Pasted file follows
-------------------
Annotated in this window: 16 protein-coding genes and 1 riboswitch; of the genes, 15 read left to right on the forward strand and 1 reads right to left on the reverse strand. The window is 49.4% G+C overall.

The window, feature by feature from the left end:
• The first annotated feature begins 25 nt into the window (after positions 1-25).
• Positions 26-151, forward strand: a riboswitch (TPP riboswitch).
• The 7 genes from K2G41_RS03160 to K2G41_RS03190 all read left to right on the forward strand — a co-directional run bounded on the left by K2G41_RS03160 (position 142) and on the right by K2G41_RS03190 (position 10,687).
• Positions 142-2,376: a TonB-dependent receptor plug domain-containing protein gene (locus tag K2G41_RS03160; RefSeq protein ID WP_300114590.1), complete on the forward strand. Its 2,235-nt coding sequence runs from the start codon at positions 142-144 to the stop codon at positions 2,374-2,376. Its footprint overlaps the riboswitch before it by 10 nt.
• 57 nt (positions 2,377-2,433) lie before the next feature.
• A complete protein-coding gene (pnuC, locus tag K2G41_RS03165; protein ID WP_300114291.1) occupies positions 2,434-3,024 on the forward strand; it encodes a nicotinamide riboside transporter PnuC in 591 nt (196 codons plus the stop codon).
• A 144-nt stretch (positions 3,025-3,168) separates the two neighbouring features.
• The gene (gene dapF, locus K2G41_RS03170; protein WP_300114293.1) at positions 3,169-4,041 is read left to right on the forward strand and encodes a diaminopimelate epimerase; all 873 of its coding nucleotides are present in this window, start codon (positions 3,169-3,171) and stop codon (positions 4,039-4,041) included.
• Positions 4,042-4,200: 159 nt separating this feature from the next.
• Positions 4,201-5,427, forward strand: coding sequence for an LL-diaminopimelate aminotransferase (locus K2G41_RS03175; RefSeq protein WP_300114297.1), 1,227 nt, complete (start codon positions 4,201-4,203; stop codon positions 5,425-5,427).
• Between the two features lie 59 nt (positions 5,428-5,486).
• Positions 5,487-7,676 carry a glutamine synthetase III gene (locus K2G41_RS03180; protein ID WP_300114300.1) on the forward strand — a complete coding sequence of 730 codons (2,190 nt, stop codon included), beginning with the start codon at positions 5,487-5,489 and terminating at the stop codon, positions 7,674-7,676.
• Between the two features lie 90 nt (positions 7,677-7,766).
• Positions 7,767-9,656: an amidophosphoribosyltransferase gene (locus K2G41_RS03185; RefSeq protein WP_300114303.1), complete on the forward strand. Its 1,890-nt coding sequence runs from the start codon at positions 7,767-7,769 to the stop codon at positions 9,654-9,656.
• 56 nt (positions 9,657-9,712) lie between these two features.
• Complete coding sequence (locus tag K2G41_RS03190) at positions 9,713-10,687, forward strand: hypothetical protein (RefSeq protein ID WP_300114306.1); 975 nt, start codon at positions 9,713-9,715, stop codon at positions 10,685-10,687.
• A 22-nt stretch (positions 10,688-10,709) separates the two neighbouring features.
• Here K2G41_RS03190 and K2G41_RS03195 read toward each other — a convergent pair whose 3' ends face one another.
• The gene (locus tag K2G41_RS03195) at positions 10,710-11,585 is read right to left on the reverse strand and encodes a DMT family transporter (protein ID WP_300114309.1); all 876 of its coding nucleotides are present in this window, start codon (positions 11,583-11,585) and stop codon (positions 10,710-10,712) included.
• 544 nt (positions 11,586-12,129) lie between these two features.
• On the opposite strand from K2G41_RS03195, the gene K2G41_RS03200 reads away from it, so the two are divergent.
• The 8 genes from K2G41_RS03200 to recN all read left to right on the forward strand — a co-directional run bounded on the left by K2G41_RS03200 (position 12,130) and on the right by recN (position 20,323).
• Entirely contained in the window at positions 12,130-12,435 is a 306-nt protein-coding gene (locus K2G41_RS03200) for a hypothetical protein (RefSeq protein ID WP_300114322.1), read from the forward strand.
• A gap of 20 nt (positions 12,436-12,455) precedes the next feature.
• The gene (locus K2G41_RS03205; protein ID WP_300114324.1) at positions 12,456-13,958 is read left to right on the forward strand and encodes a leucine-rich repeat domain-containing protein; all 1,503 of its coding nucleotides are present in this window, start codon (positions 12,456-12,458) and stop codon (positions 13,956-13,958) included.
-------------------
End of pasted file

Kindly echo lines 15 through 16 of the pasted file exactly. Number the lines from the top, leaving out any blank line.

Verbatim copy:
• Between the two features lie 90 nt (positions 7,677-7,766).
• Positions 7,767-9,656: an amidophosphoribosyltransferase gene (locus K2G41_RS03185; RefSeq protein WP_300114303.1), complete on the forward strand. Its 1,890-nt coding sequence runs from the start codon at positions 7,767-7,769 to the stop codon at positions 9,654-9,656.